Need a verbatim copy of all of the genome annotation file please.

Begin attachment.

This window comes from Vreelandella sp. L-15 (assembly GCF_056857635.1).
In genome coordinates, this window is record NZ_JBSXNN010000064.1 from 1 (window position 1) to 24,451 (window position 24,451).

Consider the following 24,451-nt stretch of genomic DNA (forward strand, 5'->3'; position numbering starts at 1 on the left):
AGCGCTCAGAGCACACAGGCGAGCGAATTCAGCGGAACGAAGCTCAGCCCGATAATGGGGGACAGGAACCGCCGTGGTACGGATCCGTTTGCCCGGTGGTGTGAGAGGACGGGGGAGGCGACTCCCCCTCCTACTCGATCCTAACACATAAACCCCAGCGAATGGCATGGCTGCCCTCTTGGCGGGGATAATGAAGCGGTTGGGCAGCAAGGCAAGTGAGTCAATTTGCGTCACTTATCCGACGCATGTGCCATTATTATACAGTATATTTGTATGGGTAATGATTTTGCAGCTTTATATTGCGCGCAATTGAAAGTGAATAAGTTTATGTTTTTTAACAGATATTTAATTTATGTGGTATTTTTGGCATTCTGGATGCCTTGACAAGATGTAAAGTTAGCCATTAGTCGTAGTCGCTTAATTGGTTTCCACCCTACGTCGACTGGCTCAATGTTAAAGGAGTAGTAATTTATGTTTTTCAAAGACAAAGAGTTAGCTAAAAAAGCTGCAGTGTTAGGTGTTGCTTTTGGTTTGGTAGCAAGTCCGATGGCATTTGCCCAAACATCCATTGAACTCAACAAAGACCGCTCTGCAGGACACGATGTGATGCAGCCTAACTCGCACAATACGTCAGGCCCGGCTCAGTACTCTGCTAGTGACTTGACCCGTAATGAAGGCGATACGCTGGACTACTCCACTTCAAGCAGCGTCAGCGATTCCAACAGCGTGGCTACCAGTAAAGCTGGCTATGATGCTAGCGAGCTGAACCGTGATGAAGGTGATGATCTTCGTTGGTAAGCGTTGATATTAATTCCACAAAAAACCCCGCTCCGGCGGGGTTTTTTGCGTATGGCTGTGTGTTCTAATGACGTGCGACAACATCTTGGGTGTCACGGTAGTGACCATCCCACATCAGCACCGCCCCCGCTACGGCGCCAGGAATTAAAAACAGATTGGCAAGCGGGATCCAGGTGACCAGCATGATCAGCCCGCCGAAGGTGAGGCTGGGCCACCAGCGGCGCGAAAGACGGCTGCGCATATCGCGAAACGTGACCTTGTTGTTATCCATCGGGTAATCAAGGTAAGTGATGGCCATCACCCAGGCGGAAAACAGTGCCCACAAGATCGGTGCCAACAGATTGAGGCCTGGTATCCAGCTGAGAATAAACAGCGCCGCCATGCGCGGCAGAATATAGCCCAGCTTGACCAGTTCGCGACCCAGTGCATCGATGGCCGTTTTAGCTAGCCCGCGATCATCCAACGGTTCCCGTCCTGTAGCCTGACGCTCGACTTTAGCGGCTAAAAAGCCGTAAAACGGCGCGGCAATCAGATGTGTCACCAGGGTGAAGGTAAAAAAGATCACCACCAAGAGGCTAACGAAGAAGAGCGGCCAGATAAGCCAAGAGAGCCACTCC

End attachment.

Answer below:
This window comes from Vreelandella sp. L-15 (assembly GCF_056857635.1).
In genome coordinates, this window is record NZ_JBSXNN010000064.1 from 1 (window position 1) to 24,451 (window position 24,451).

Consider the following 24,451-nt stretch of genomic DNA (forward strand, 5'->3'; position numbering starts at 1 on the left):
AGCGCTCAGAGCACACAGGCGAGCGAATTCAGCGGAACGAAGCTCAGCCCGATAATGGGGGACAGGAACCGCCGTGGTACGGATCCGTTTGCCCGGTGGTGTGAGAGGACGGGGGAGGCGACTCCCCCTCCTACTCGATCCTAACACATAAACCCCAGCGAATGGCATGGCTGCCCTCTTGGCGGGGATAATGAAGCGGTTGGGCAGCAAGGCAAGTGAGTCAATTTGCGTCACTTATCCGACGCATGTGCCATTATTATACAGTATATTTGTATGGGTAATGATTTTGCAGCTTTATATTGCGCGCAATTGAAAGTGAATAAGTTTATGTTTTTTAACAGATATTTAATTTATGTGGTATTTTTGGCATTCTGGATGCCTTGACAAGATGTAAAGTTAGCCATTAGTCGTAGTCGCTTAATTGGTTTCCACCCTACGTCGACTGGCTCAATGTTAAAGGAGTAGTAATTTATGTTTTTCAAAGACAAAGAGTTAGCTAAAAAAGCTGCAGTGTTAGGTGTTGCTTTTGGTTTGGTAGCAAGTCCGATGGCATTTGCCCAAACATCCATTGAACTCAACAAAGACCGCTCTGCAGGACACGATGTGATGCAGCCTAACTCGCACAATACGTCAGGCCCGGCTCAGTACTCTGCTAGTGACTTGACCCGTAATGAAGGCGATACGCTGGACTACTCCACTTCAAGCAGCGTCAGCGATTCCAACAGCGTGGCTACCAGTAAAGCTGGCTATGATGCTAGCGAGCTGAACCGTGATGAAGGTGATGATCTTCGTTGGTAAGCGTTGATATTAATTCCACAAAAAACCCCGCTCCGGCGGGGTTTTTTGCGTATGGCTGTGTGTTCTAATGACGTGCGACAACATCTTGGGTGTCACGGTAGTGACCATCCCACATCAGCACCGCCCCCGCTACGGCGCCAGGAATTAAAAACAGATTGGCAAGCGGGATCCAGGTGACCAGCATGATCAGCCCGCCGAAGGTGAGGCTGGGCCACCAGCGGCGCGAAAGACGGCTGCGCATATCGCGAAACGTGACCTTGTTGTTATCCATCGGGTAATCAAGGTAAGTGATGGCCATCACCCAGGCGGAAAACAGTGCCCACAAGATCGGTGCCAACAGATTGAGGCCTGGTATCCAGCTGAGAATAAACAGCGCCGCCATGCGCGGCAGAATATAGCCCAGCTTGACCAGTTCGCGACCCAGTGCATCGATGGCCGTTTTAGCTAGCCCGCGATCATCCAACGGTTCCCGTCCTGTAGCCTGACGCTCGACTTTAGCGGCTAAAAAGCCGTAAAACGGCGCGGCAATCAGATGTGTCACCAGGGTGAAGGTAAAAAAGATCACCACCAAGAGGCTAACGAAGAAGAGCGGCCAGATAAGCCAAGAGAGCCACTCC